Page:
Like many in the tech community, I have been following the story of Google engineer James Damore’s internal memo entitled “Google’s Ideological Echo Chamber”. I was taken aback by two aspects of the memo: how well written it is and how weak the data is. In most cases, Mr. Damore does rely on stereotypes and not real data. That makes his arguments less than defensible. Firing him for those arguments though, is draconian. Google action also helps to prove Mr. Damore’s point about the intolerance of views that don’t meet with, what he perceives, as a left leaning bias. Let me put this another way – you don’t fire someone because you find their views odious. That’s not liberal. Liberals revel in freedom of thought and respectful public discourse. Mr. Damore sought out a dialog and, in this case, is more “liberal” than Google management.

Unfortunately, Google also missed a rare opportunity to discuss gender stereotypes and the biases they drive. That would have been a great service to Google, the tech industry, and society at large. It may have been a teachable moment not just for Mr. Damore but for everyone in tech who believe we are untouched by the hidden biases of the greater society. Here’s where the scientific literature may have helped. Mr. Damore’s fellow Googlers (Googlites? Googles? Whatever…) could have used reason to dispel his notions about gender, citing real scientific fact and respected data. He does not come across as an unreasonable person, just lacking in appropriate facts. Politely pointing out where the research doesn’t support his ascertains may have swayed him and any other readers who hold the same views.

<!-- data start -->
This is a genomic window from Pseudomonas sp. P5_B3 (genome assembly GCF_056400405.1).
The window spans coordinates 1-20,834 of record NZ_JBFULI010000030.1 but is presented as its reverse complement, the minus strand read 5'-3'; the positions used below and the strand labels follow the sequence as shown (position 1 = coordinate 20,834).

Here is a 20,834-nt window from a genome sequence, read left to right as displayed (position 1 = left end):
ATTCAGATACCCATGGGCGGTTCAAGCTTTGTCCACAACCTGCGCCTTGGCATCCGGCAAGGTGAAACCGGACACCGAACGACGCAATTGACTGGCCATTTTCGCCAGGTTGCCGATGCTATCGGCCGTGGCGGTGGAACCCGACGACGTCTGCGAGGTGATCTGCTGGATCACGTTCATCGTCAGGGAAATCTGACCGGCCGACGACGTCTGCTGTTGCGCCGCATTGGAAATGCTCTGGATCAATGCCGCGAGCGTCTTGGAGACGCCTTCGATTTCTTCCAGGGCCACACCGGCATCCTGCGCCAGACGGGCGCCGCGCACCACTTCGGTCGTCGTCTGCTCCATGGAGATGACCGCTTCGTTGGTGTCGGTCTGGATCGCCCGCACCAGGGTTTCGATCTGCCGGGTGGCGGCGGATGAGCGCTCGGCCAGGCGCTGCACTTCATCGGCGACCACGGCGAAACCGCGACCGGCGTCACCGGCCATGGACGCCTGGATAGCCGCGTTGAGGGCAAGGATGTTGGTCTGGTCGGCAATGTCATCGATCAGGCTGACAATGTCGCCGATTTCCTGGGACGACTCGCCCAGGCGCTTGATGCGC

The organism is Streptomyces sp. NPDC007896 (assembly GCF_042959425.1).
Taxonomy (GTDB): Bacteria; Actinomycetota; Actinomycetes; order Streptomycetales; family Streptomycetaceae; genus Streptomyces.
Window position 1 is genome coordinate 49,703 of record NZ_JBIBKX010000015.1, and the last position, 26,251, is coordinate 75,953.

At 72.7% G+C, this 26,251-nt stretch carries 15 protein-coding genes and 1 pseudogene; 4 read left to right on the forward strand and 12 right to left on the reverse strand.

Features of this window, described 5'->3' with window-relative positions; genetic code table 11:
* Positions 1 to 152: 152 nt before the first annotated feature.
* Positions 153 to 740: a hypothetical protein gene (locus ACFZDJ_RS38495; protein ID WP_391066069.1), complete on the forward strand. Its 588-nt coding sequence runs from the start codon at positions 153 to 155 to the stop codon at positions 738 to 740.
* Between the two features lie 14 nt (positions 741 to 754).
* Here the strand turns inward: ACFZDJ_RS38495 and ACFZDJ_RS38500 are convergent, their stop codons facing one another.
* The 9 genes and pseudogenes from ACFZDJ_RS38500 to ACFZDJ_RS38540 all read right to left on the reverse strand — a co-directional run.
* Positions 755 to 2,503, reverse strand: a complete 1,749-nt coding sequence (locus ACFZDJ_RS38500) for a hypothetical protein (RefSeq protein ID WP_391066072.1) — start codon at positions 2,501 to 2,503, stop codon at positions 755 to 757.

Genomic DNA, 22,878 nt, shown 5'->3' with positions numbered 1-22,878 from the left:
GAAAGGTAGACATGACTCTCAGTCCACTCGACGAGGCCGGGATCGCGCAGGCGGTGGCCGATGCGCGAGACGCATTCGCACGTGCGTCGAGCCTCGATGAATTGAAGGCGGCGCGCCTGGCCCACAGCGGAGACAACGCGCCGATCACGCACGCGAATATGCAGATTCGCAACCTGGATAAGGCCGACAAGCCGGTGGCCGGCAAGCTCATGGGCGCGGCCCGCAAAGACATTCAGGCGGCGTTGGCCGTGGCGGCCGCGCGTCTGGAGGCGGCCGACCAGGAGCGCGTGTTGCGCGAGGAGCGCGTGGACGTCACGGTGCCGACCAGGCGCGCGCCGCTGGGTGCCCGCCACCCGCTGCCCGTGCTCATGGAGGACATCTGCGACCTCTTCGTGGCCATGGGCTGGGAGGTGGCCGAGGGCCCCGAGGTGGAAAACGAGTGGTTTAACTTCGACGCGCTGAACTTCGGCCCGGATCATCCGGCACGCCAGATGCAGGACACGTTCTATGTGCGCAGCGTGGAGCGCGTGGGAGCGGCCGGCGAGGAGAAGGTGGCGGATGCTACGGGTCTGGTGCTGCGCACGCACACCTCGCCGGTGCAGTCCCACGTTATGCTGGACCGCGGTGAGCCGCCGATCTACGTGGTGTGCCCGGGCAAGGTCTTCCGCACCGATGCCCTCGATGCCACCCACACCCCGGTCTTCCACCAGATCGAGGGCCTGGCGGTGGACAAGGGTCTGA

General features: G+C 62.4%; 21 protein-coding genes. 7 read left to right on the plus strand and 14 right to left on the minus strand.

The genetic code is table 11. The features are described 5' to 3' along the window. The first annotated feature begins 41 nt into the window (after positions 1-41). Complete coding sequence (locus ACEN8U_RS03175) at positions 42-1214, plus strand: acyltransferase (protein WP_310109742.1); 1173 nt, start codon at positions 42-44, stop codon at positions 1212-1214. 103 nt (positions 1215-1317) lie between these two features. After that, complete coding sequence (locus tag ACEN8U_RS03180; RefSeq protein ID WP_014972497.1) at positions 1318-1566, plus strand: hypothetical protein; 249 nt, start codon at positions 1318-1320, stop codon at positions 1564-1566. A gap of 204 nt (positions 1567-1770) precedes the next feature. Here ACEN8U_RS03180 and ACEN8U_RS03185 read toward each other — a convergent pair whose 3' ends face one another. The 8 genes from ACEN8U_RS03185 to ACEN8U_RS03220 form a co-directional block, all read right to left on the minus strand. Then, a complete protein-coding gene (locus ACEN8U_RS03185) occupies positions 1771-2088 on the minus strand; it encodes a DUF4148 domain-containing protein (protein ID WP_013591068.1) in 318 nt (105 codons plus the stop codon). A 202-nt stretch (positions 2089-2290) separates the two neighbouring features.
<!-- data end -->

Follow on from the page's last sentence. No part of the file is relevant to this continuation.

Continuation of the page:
Change almost never happens by silencing critics who act in a respectful manner and ask for dialog. It only provides a bigger soapbox from which to pronounce distorted views. Change happens when we learn from each other, something that Mr. Damore says he is open to. Removing him doesn’t remove his point of view. Googlers who share his views won’t suddenly abandon them. Instead they will see evidence that he is right and Google is biased against dissenting viewpoints.

Ultimately, Mr. Damore asked for a discussion. Wouldn’t that have been better approach? Legalities aside, removing someone from their livelihood is harsh. It is especially so when he was encouraged to share his views openly. By firing Mr. Damore, Google seems to prove his point that the company may be authoritarian, biased, and intolerant. It’s just too bad that Google missed an opportunity to prove him wrong – wrong about Google and wrong about women in tech.

I certainly don’t agree with Mr. Damore. My 33 years in the tech industry (which are likely a few more than his) have taught me that women engineers are every bit as capable as men. That more women are not in tech has more to do with a company culture that is not family friendly and managers with views such as Mr. Damore’s, than the ability of women to do the job. That doesn’t mean that he should be fired for having these views, even if they are antediluvian. Instead, respectful discourse would have accomplished so much more.